Neil Clark’s wonderful piece three weeks ago, ‘Running out of sweeties’ (The Spectator, 16 February), has lingered in my mind. He pointed to a type of Englishness characterised by kindness, eccentricity and a complete absence of malice, which used to be known, he said, as ‘sweet’. Like rare and delicate flowers, our nation’s sweeties are facing extinction, he claimed, in the harsher economic and social climate. These holy innocents see no evil, hear no evil, speak no evil, and are always the first to volunteer, yet today’s rigorously equal society allows them no room. Sad.
I’ve known sweeties from all walks of life. There used to be more in the country than the town. But Neil Clark is right: there are fewer around. I’ve been checking on it. Take last Saturday night, for example. I had a date with a woman I’d met just once before, back in July. She’d sent a text suggesting I take her out for the evening. She was getting desperate, she said, because that weekend in July was the last time she’d had a night out. If I wanted to, I could stay the night at hers, she said.
So we went out. At the first pub we went in, we sat and drank and chain-smoked in a freezing wooden shelter in an empty beer garden while she cross-examined me on a number of unrelated topics. She looked fantastic. But when I told her this through chattering teeth, she cruelly demolished me with sarcasm. I therefore concluded early on that under Neil Clark’s definition of the term she was no sweetie.
After that we went down the hill to the Bull to see Trev. It was one of those depressing Saturday nights when the Bull was empty. So the three of us finished our drinks and took a cab into town, to the newly refurbished Hole in the Wall club. Outside, tense bouncers were denying entry to a bellicose group of lads who were almost certainly not sweet. Inside the club was a ten-piece, sunglasses-wearing, Blues Brothers tribute band in full flight, a dance floor packed with bobbing heads, and a heaving bar run by sullen birds showing their pierced navels. In other words, almost Heaven.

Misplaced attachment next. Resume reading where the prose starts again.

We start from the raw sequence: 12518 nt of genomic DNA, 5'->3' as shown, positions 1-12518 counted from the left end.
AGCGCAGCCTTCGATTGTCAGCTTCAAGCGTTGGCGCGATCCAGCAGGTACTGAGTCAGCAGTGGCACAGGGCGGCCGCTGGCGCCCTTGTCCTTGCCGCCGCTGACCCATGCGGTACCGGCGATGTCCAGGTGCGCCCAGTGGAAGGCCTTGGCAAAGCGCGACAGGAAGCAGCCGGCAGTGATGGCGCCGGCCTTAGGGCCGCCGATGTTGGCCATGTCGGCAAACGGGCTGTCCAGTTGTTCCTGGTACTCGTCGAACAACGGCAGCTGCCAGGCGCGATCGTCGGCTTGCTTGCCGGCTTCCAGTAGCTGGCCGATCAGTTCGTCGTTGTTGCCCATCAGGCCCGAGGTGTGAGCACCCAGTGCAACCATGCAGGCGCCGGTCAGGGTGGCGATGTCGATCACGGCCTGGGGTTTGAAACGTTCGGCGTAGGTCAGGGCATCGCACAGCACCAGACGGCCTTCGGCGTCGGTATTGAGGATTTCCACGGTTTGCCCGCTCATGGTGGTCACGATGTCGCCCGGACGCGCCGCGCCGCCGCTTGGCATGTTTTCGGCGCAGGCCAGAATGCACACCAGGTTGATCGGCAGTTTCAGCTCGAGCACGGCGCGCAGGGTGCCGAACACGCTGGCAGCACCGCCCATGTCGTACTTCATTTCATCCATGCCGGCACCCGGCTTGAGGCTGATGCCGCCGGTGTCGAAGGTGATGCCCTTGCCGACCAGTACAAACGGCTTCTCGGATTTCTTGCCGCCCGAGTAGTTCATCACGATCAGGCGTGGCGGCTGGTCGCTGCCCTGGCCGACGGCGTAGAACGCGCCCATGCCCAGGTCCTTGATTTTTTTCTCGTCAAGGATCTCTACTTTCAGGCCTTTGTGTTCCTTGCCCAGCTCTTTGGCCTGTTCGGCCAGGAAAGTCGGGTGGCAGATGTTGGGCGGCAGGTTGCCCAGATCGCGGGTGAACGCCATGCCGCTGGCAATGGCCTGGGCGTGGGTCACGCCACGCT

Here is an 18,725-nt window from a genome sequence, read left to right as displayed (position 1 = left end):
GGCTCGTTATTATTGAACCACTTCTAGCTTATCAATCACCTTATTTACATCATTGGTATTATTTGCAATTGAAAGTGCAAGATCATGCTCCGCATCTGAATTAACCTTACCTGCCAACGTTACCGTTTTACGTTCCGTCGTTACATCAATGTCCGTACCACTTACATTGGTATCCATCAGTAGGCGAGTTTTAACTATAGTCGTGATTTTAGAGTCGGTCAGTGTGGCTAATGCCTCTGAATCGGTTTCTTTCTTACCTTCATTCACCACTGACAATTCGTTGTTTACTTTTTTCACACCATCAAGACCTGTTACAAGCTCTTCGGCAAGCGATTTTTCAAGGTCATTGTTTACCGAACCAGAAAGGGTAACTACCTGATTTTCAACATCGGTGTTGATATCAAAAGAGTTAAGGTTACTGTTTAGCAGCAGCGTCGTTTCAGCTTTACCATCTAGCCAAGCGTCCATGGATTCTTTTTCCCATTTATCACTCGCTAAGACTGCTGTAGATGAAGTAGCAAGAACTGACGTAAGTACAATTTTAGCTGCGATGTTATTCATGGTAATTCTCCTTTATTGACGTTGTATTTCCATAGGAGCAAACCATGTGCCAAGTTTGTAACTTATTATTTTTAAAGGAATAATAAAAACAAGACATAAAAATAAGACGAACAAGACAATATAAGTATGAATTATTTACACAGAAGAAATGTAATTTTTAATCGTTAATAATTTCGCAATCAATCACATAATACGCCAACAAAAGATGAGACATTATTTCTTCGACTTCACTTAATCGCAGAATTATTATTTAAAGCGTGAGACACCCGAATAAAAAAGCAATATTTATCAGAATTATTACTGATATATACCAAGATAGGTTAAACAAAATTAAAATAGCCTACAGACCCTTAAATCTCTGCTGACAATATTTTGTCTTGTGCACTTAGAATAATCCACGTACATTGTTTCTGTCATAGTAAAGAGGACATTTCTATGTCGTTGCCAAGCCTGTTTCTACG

But my date wasn’t in the mood for any of this. She refused point-blank to dance, and wasn’t in a drinking mood either. This didn’t leave much, as the music was too loud to allow conversation. She sat on a stool at the edge of the dance floor and morosely studied the carpet while people danced around her. And then out of the blue, and for no reason at all, this bloke who might have been a sweetie, but I doubt it, took a wild swing at Trev, who jerked back his head beyond reach of the flailing fist with amazing alacrity, stepped forward, and clipped the guy on the side of the jaw. And then there was some frantic pushing and shoving as his mates appealed to the guy to tone it down, at least for a bit, and then led him away before the bouncers turned up and started hoofing people out.
Then the dance floor overflowed and her stool was engulfed by dancers and I lost sight of her. When the tide receded I saw that her stool had been abandoned. I went to look for her and found her outside on the pavement, tearfully smoking a cigarette. She was upset, she said, because Trev had tried to kiss her, and because her life had been difficult lately, and because of lots of other stuff that she couldn’t explain. She was sorry, she said.
And then more drunk guys who were by no stretch of the imagination sweeties arrived and began threatening all and sundry on the pavement. And then police jumped out of a van and wrestled one of them to the ground. And because of this drama, the phalanx of bouncers around the door were on their mettle and aggressively refused to step aside and let me back into their club. So we bought kebabs and ate them on the pavement while watching the police wrestling with the main troublemakers and throwing them into the back of the van. And then Trev finally appeared, out of breath, saying it was best if we left the area in a hurry, and we flagged down a passing minicab and headed back.
I fell asleep on my date’s sofa, only to be woken up about three hours later by a little boy tickling my feet. His name was Boris, he said, and he was three years old, and he was without question, and by all definitions, a sweetie with knobs on. So I sat up and read him a story about Hairy Maclary from Donaldson’s Dairy and enjoyed it as much as he did.